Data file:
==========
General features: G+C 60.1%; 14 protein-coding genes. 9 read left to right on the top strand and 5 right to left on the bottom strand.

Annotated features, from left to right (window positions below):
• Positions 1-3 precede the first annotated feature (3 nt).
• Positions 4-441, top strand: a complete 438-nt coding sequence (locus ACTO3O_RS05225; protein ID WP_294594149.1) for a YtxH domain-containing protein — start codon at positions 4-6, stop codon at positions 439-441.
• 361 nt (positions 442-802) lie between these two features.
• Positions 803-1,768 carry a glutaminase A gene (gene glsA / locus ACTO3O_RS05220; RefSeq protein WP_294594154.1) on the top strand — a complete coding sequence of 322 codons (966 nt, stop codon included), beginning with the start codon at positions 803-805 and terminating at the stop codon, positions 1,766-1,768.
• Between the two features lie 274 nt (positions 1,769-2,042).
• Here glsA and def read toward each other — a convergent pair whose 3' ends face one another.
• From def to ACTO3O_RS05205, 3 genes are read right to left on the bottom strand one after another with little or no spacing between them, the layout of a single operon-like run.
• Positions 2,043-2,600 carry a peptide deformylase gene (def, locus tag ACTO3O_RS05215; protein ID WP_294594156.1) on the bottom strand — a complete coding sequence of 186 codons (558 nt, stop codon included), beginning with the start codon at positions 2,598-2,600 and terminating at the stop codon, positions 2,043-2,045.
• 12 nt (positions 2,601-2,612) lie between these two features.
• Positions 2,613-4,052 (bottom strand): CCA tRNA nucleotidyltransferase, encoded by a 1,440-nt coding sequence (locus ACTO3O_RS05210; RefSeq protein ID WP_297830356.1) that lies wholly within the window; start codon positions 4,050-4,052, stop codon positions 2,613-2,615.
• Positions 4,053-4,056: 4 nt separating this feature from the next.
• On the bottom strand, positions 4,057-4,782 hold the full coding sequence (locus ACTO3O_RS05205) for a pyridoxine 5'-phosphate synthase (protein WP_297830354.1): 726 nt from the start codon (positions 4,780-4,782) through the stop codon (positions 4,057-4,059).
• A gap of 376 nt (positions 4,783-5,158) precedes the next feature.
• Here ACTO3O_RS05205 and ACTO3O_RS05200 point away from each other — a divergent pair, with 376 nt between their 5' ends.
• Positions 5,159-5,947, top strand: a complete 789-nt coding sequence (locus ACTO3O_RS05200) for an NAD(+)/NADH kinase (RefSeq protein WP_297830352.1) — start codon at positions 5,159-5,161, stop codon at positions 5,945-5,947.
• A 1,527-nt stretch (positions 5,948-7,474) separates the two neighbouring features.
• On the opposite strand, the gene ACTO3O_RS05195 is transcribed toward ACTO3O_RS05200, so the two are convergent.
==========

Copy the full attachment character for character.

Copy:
General features: G+C 60.1%; 14 protein-coding genes. 9 read left to right on the top strand and 5 right to left on the bottom strand.

Annotated features, from left to right (window positions below):
• Positions 1-3 precede the first annotated feature (3 nt).
• Positions 4-441, top strand: a complete 438-nt coding sequence (locus ACTO3O_RS05225; protein ID WP_294594149.1) for a YtxH domain-containing protein — start codon at positions 4-6, stop codon at positions 439-441.
• 361 nt (positions 442-802) lie between these two features.
• Positions 803-1,768 carry a glutaminase A gene (gene glsA / locus ACTO3O_RS05220; RefSeq protein WP_294594154.1) on the top strand — a complete coding sequence of 322 codons (966 nt, stop codon included), beginning with the start codon at positions 803-805 and terminating at the stop codon, positions 1,766-1,768.
• Between the two features lie 274 nt (positions 1,769-2,042).
• Here glsA and def read toward each other — a convergent pair whose 3' ends face one another.
• From def to ACTO3O_RS05205, 3 genes are read right to left on the bottom strand one after another with little or no spacing between them, the layout of a single operon-like run.
• Positions 2,043-2,600 carry a peptide deformylase gene (def, locus tag ACTO3O_RS05215; protein ID WP_294594156.1) on the bottom strand — a complete coding sequence of 186 codons (558 nt, stop codon included), beginning with the start codon at positions 2,598-2,600 and terminating at the stop codon, positions 2,043-2,045.
• 12 nt (positions 2,601-2,612) lie between these two features.
• Positions 2,613-4,052 (bottom strand): CCA tRNA nucleotidyltransferase, encoded by a 1,440-nt coding sequence (locus ACTO3O_RS05210; RefSeq protein ID WP_297830356.1) that lies wholly within the window; start codon positions 4,050-4,052, stop codon positions 2,613-2,615.
• Positions 4,053-4,056: 4 nt separating this feature from the next.
• On the bottom strand, positions 4,057-4,782 hold the full coding sequence (locus ACTO3O_RS05205) for a pyridoxine 5'-phosphate synthase (protein WP_297830354.1): 726 nt from the start codon (positions 4,780-4,782) through the stop codon (positions 4,057-4,059).
• A gap of 376 nt (positions 4,783-5,158) precedes the next feature.
• Here ACTO3O_RS05205 and ACTO3O_RS05200 point away from each other — a divergent pair, with 376 nt between their 5' ends.
• Positions 5,159-5,947, top strand: a complete 789-nt coding sequence (locus ACTO3O_RS05200) for an NAD(+)/NADH kinase (RefSeq protein WP_297830352.1) — start codon at positions 5,159-5,161, stop codon at positions 5,945-5,947.
• A 1,527-nt stretch (positions 5,948-7,474) separates the two neighbouring features.
• On the opposite strand, the gene ACTO3O_RS05195 is transcribed toward ACTO3O_RS05200, so the two are convergent.